They were charged with rioting, which is a Class C Felony in the State of Oregon. The newspapers reported the only facts about the defendants that they appeared to find salient: the defendants were “self-styled anarchists.”

The word, used as a pejorative, dehumanized and cast these young people as lawless criminals. However, anarchism is nothing more or less than a (largely misunderstood) political theory. Leo Tolstoy was a Christian anarchist who strongly believed in “non-resistance to evil,” and his writings on the subject influenced Gandhi — specifically the call for nonviolent protest of the British occupation of India. Though there are some anarchists who call for using any means necessary to gain ground, just as in any political movement, many or most of them currently are devoted to peace. Though there are some anarchists who take a more individualistic view of politics, many are more accurately called anarcho-syndicalists, in that they aspire to a communal society with no overlords. This is different than libertarianism because anarchists do not believe in the authority of the state, not even to grant liberties. This is different than communism because anarchists are suspicious of power, and believe that if you give anyone the power of the people, the power will begin to supersede the people. Anarchists theorize about a society where intellectuals are not considered to be better than craftsmen or workers, and propose a sort of rotating system where everyone shares the burden of decision-making. Cops, for example, are taken from the general population; everyone takes a turn patrolling. Anarchists tend to be fond of George Orwell and Henry David Thoreau.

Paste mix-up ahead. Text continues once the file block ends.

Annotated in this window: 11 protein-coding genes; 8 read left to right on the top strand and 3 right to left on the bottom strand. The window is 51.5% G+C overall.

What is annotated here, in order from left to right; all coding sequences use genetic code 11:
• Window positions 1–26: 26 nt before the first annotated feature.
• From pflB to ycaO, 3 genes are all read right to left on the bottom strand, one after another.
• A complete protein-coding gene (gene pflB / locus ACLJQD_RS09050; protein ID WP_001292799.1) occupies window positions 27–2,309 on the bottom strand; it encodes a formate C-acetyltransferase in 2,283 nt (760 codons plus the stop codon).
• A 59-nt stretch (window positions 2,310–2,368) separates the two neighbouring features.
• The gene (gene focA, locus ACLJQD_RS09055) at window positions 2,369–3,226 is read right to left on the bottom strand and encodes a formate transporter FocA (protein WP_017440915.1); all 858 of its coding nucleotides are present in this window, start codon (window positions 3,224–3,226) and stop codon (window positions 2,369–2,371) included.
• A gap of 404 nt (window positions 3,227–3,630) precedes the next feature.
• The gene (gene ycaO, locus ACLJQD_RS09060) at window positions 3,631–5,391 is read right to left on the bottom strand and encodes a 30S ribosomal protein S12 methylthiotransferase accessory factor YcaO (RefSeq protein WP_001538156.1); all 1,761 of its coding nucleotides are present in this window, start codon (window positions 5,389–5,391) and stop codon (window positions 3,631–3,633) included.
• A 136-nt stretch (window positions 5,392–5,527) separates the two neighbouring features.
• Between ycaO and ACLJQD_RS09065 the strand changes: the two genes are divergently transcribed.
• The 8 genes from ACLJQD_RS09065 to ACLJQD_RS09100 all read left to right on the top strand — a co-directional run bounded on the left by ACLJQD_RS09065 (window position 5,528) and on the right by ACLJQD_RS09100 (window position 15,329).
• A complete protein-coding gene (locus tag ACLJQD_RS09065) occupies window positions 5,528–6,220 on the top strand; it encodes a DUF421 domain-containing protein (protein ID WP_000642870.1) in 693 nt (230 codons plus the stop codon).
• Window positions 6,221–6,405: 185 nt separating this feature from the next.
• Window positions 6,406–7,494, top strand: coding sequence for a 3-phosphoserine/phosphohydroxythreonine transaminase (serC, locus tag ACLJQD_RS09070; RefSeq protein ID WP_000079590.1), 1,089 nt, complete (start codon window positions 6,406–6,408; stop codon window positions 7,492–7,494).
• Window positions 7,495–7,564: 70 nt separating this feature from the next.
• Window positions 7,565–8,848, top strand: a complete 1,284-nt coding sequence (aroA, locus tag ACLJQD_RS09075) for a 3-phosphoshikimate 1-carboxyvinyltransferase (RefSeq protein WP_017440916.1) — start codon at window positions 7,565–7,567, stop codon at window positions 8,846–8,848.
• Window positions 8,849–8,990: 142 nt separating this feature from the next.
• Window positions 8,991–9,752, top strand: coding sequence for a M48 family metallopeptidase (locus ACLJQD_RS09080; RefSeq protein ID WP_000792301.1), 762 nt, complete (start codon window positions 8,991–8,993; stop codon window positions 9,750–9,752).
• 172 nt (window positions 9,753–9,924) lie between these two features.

Anarchists tend to identify with (and some even are) homeless people; the aforementioned Portland anarchists had, in fact, had run-ins with police previously — over feeding the homeless without a permit.

Which brings us back to the legal trouble the “rioters” found themselves in. They were held, and some were released on bail, though not before they’d lost their jobs due to not showing up to work for a couple of days. Some pleaded guilty to diminished charges. Some demurred; five were subsequently taken to court in State v. Chakerian. The case notes that “A person commits the crime of riot if while participating with five or more other persons the person engages in tumultuous and violent conduct and thereby intentionally or recklessly creates a grave risk of causing public alarm.” Judge Janet Wilson dismissed the case on the grounds that the statue was “unconstitutionally overbroad,” and the demurrers were free to go. Of the five charged, I tracked down two; one is married with two children and is now a Jack Johnson fan; the other is divorced with two children and runs a small business. They both look entirely middle-class. The statute, however, was upheld in an appeal and is still part of Oregon law.